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Motherhood and Management

Motherhood And Management

What does running a business with customer, employee, financial and personal responsibilities have in common with being a mother (or a father)? I discovered that my experience of being a mother of two held many valuable everyday lessons that I could use to run my businesses and make the tough day-to-day decisions. That is not to say that formal training, business schooling, and having the proper resources should be set aside. It IS to say that often the skills a parent learns in running a household, managing the family affairs, and parenting children are often over-looked when it’s time to move out into the business world again. Here are some thoughts on the subject:

Dry the Tears & Send Them Out Again —

None of us like to fail - toddlers, teenagers or adults. However, failure brings many defining moments and important lessons that success never would. Children (even adults) often get discouraged. When you as the parent are there to there to kiss the boo-boos, pat them on the rump and send them out again — everything looks brighter. As a parent, you realize kids need to learn to handle the difficulties - the same principle applies in the workplace. You must realize they may not succeed the first time, but will learn from each risk taken. You must create the framework for rewards and mistakes. Make it acceptable for employees to be innovative and take calculated risks, giving them team support, resources and guidance.

From the Dinner Table to the Conference Table —

Moms are busy and especially working moms. You may not always have the time or the energy to fully communicate with your children. How often have you asked, “How as your day?” only to receive the same answer I did, “Okay” and nothing more. Doesn’t tell one a lot, does it? However, if you eat dinner together, often the conversation will develop into more and you will actually find out some of the details of your child’s life and they yours. Keeping the lines of communication open is the key to family bonding, understanding and perhaps the key to keeping your child away from drugs and other temptations. In an organization, formal and informal talks are the key to cohesiveness, openness, and create the space for employees to share ideas and problems, which may lead to increased opportunities. Sitting around a conference table or coffee room is a perfect place to brainstorm and create solutions.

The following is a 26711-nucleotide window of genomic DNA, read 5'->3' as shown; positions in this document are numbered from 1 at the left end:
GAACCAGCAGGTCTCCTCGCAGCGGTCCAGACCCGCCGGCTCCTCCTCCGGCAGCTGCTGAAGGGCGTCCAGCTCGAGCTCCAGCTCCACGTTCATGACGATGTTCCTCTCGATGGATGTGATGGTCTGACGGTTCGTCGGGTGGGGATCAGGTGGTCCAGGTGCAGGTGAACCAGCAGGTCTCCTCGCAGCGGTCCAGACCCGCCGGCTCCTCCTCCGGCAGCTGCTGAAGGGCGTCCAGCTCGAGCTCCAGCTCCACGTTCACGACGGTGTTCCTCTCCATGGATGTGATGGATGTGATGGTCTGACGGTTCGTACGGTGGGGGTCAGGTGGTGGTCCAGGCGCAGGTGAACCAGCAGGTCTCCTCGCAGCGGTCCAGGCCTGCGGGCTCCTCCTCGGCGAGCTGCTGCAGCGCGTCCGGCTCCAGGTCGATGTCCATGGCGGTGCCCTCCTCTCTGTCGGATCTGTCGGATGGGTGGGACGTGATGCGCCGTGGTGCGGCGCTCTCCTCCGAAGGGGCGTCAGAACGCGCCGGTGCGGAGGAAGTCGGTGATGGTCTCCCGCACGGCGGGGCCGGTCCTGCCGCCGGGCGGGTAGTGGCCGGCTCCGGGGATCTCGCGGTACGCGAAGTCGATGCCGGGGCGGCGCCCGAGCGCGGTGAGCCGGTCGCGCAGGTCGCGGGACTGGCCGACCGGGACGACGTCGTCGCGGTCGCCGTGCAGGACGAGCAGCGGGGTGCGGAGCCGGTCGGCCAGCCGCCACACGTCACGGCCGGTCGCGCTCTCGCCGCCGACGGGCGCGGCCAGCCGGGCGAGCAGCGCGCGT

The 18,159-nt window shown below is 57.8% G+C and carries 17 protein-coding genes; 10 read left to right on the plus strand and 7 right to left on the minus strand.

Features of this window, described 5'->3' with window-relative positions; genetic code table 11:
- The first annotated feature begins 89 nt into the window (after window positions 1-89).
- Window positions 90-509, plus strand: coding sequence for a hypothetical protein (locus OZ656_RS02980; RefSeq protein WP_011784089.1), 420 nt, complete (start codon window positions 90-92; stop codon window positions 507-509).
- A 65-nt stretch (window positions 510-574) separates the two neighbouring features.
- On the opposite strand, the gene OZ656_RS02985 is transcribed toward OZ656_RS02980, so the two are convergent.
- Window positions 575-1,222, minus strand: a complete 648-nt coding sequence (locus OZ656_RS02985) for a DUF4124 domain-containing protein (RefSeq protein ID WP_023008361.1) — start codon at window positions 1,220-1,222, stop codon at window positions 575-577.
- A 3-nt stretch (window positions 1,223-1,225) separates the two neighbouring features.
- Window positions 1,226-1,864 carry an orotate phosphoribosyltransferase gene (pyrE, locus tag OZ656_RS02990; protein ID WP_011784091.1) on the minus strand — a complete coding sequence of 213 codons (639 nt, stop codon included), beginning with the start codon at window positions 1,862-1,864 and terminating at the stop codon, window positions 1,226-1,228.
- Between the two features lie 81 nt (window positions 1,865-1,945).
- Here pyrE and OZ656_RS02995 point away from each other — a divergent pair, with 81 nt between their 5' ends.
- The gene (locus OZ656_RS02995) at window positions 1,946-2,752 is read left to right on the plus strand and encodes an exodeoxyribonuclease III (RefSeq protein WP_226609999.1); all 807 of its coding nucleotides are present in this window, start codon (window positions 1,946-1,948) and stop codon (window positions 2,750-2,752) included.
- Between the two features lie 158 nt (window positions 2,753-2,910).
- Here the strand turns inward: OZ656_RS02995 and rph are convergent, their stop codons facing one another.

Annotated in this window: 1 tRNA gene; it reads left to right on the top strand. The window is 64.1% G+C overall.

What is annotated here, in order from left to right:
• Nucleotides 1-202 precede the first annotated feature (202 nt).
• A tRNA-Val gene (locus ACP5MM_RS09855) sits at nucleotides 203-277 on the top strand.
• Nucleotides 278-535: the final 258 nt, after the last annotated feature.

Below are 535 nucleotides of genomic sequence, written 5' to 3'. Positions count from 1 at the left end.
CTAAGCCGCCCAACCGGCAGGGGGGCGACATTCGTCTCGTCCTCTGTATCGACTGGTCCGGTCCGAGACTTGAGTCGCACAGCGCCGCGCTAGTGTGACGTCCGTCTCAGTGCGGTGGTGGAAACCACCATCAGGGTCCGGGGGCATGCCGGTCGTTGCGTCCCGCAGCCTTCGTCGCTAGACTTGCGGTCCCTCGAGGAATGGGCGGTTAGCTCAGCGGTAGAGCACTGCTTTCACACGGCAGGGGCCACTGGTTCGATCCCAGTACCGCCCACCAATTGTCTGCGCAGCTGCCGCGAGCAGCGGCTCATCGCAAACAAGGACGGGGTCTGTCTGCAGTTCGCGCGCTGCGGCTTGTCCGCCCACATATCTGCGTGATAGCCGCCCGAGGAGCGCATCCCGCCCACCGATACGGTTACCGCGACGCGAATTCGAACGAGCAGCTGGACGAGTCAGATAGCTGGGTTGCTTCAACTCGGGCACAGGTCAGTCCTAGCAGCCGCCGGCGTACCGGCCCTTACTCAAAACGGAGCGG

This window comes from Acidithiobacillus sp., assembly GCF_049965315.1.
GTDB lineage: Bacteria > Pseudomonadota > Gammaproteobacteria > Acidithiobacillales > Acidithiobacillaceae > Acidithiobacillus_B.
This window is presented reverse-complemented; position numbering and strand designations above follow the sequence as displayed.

Go To Bed, Now! Vs. Get Out There, Now!

Any mom hears ‘ No’ a lot and is often ignored. However, she is uniquely qualified to never let it stop her. Just as you must continue to nag your child to go to bed when it is bedtime, you must continue to be persistent in sending your employees out to get more business, give more value, get more training or knock on more doors. You as the business owner or manager must do the same with yourself. Your ‘internal critic’ may often say “No”. When this happens, where is the ‘No’ coming from —the parent or child within you?

Send the Dog to Obedience School or Attend With the Dog?

It is often so desirable to send the kids for a weekend with the grandparents or to hire a sitter to take them to the park. This is totally permissible on occasions when you need the space for self-care and balance; however when you join the children, whether in taking a hike, building the doghouse or cleaning the garage, there is much to be learned from sharing the experience together. In business the CEO should have an understanding of how each department functions within the organization and should spend time getting to know the team. Don’t be afraid to get involved with a project or be apart of the employee training (meaning you take it with them). The shared experience is invaluable, besides you need to continue to evolve as well, otherwise the dog won’t listen to you.

Menus For 5 or Five Hundred -

Any mother knows how to plan menus, shop for fresh food, look for bargains and how to do a dozen other things while preparing dinner. When a mom decides to open a restaurant, what changes? Little, other than greater calculated risks, perhaps a cooking class, maybe higher overhead, and less control over how many show up for dinner. Mom is still preparing the menus, ordering the food, being mindful of the costs, mindful of variety, presentation, table settings and the comfort of the guests. Bon appetite!

CFO vs. The Cookie Jar —

As a parent we constantly juggle the household finances - cash in and cash out on a monthly, weekly and sometimes daily basis. Being mindful of the mortgage costs, education costs, and savings for retirement. When you are the owner or CFO of a business, your concerns are cash on hand, cash flow, cash reserves, investments, and retirement plans. Same agenda — just bigger thinking and hopefully a nicer salary.

It is my hope that if you are thinking of starting a business or thinking of getting into the workforce again, you can use these lessons to empower yourself to become a more successful business owner and/or manger. As much as we as parents try to separate home life and work life, it becomes more difficult. Why not use this as an opportunity to see how the lessons at home are applicable in the business environment and vice versa. Transferring of skills can ease the load.

Original idea from an article in May/June 2003 Women in Business (pg 16) by Lisa Kent, President & CEO of neXpansion. ~~~~~~~~~~~~~~~~~~~~~~~~~~~~~~~~~~~~~~~~~~~~~~~~~~

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